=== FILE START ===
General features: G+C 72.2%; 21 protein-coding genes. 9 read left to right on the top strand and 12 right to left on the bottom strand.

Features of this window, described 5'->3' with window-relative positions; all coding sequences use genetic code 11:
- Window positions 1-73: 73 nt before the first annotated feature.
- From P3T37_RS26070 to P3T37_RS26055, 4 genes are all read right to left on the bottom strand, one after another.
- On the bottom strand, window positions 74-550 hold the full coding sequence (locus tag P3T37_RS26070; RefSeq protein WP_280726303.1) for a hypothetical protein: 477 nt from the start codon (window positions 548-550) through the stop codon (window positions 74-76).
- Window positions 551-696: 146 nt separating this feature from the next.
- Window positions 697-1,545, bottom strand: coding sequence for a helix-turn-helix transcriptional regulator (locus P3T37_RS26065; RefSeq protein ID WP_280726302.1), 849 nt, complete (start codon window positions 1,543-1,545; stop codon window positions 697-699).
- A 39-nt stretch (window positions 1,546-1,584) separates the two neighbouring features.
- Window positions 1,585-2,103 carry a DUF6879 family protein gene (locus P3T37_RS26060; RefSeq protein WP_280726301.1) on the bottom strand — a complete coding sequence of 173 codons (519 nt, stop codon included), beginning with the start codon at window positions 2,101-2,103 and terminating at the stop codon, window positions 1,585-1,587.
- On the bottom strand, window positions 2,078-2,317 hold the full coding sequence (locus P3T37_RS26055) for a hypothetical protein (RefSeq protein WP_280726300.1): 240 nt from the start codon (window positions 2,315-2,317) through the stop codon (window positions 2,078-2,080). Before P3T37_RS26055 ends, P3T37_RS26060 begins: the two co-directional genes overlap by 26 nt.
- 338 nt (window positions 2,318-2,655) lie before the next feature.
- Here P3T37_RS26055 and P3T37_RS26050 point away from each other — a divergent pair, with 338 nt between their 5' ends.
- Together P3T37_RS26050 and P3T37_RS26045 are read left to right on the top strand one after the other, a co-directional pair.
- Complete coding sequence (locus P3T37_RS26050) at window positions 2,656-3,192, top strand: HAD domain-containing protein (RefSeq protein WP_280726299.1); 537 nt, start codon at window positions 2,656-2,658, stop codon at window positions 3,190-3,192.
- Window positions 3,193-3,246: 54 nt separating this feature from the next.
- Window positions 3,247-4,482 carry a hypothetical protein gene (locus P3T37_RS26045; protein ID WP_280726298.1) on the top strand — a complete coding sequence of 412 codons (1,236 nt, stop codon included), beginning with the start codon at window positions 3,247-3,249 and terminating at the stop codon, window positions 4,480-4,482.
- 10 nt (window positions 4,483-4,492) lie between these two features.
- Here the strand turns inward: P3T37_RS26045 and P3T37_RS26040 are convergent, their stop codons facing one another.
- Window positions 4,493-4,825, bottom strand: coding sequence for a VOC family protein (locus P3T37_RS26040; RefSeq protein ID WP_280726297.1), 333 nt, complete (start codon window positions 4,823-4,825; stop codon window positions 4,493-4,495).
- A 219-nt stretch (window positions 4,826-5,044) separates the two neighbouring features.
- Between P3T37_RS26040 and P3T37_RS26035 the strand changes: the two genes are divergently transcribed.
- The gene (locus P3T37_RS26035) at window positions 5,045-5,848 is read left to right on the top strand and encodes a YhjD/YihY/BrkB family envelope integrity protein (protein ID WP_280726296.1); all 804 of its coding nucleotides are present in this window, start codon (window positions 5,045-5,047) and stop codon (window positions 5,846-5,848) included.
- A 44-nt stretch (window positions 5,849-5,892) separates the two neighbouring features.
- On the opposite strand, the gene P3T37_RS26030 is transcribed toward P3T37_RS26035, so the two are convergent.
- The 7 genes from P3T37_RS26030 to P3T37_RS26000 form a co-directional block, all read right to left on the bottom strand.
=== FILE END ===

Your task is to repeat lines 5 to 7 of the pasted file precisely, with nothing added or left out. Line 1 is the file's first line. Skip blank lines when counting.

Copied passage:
- On the bottom strand, window positions 74-550 hold the full coding sequence (locus tag P3T37_RS26070; RefSeq protein WP_280726303.1) for a hypothetical protein: 477 nt from the start codon (window positions 548-550) through the stop codon (window positions 74-76).
- Window positions 551-696: 146 nt separating this feature from the next.
- Window positions 697-1,545, bottom strand: coding sequence for a helix-turn-helix transcriptional regulator (locus P3T37_RS26065; RefSeq protein ID WP_280726302.1), 849 nt, complete (start codon window positions 1,543-1,545; stop codon window positions 697-699).